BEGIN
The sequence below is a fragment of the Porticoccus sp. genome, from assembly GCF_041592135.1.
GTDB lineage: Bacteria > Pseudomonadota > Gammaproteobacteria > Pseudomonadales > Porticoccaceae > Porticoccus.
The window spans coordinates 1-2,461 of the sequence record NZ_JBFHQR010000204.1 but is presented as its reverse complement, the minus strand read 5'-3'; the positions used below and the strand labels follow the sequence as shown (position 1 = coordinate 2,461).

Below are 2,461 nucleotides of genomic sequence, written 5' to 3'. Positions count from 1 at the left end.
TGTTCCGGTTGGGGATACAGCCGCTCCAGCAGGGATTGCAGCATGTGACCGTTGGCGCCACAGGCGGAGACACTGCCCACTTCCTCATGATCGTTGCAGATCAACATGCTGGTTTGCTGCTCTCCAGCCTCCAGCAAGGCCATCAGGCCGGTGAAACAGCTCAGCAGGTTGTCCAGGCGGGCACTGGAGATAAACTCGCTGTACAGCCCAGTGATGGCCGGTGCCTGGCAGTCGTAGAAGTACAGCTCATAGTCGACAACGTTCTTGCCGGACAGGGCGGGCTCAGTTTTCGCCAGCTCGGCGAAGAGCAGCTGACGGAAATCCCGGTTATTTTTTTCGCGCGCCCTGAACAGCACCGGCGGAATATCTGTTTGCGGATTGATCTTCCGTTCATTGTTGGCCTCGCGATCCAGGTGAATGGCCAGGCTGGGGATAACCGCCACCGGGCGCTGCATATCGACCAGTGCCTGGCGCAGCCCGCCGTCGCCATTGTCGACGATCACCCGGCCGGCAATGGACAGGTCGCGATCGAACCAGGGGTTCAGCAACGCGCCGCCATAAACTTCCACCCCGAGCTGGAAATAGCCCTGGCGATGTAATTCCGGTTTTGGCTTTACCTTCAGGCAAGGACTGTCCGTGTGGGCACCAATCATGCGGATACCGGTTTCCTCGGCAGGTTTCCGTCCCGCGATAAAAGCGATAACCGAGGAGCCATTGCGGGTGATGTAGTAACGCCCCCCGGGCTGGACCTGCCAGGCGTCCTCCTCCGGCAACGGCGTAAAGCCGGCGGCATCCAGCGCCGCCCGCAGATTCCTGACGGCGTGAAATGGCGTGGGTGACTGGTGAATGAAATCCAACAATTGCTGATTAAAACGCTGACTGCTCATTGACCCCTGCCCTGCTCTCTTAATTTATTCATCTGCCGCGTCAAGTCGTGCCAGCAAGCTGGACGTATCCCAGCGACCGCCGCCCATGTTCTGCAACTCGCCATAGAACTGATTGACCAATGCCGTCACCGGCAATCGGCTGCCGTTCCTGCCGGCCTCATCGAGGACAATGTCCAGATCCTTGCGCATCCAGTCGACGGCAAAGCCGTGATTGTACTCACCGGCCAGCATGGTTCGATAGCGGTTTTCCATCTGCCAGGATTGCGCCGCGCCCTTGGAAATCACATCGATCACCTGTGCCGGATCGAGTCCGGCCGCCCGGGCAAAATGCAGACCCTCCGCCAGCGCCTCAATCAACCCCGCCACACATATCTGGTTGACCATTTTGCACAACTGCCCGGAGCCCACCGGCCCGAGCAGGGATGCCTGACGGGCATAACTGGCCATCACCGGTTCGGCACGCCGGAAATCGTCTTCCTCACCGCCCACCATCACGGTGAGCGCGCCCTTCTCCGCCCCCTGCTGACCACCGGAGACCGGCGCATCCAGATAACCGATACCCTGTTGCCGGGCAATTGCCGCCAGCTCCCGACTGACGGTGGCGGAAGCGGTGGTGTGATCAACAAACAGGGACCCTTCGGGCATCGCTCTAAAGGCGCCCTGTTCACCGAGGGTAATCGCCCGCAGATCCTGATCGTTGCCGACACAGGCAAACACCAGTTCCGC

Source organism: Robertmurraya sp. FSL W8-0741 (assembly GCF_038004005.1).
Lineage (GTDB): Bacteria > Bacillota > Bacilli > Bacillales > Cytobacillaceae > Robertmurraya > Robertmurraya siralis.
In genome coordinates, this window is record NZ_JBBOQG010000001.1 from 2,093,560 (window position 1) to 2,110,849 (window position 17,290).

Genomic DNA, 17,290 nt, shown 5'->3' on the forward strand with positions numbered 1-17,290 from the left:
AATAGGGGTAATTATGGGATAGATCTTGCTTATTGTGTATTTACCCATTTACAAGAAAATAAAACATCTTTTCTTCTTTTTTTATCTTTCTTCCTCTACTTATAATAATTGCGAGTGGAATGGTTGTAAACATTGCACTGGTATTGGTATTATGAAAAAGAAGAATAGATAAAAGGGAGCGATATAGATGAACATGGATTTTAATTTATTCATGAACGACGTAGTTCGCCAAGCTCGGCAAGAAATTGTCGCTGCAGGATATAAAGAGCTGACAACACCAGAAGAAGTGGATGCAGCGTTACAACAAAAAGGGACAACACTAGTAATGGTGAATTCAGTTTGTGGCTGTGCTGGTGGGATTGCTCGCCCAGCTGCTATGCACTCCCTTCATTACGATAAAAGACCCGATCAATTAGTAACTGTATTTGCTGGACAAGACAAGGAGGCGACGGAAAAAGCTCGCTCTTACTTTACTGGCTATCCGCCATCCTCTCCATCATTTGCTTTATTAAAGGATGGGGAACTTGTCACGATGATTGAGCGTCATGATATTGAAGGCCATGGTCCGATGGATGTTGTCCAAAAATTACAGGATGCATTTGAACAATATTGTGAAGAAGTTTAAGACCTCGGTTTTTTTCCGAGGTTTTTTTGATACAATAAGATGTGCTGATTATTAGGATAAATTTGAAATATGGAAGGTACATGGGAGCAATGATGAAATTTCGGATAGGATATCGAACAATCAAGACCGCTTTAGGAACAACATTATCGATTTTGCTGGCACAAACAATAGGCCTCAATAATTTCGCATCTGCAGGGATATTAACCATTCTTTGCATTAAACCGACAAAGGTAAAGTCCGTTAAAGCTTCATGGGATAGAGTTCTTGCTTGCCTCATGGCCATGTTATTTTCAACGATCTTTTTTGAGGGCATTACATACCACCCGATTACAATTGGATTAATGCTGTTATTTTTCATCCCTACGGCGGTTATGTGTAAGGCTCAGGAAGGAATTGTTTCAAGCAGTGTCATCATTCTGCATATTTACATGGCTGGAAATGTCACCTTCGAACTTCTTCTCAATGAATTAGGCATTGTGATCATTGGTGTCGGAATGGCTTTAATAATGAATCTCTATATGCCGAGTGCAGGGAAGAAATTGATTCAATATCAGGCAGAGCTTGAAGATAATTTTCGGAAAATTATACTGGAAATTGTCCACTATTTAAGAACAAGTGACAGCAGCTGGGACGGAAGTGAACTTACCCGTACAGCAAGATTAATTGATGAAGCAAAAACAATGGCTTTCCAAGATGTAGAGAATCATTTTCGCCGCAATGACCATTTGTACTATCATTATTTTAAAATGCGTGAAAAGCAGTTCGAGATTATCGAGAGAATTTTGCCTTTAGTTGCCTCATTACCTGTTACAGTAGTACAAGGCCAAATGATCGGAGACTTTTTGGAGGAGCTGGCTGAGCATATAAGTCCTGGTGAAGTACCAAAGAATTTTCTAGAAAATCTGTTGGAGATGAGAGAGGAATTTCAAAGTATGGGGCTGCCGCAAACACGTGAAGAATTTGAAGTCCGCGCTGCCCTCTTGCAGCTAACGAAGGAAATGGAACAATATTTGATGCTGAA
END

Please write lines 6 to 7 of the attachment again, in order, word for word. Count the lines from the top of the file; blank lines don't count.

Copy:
Source organism: Robertmurraya sp. FSL W8-0741 (assembly GCF_038004005.1).
Lineage (GTDB): Bacteria > Bacillota > Bacilli > Bacillales > Cytobacillaceae > Robertmurraya > Robertmurraya siralis.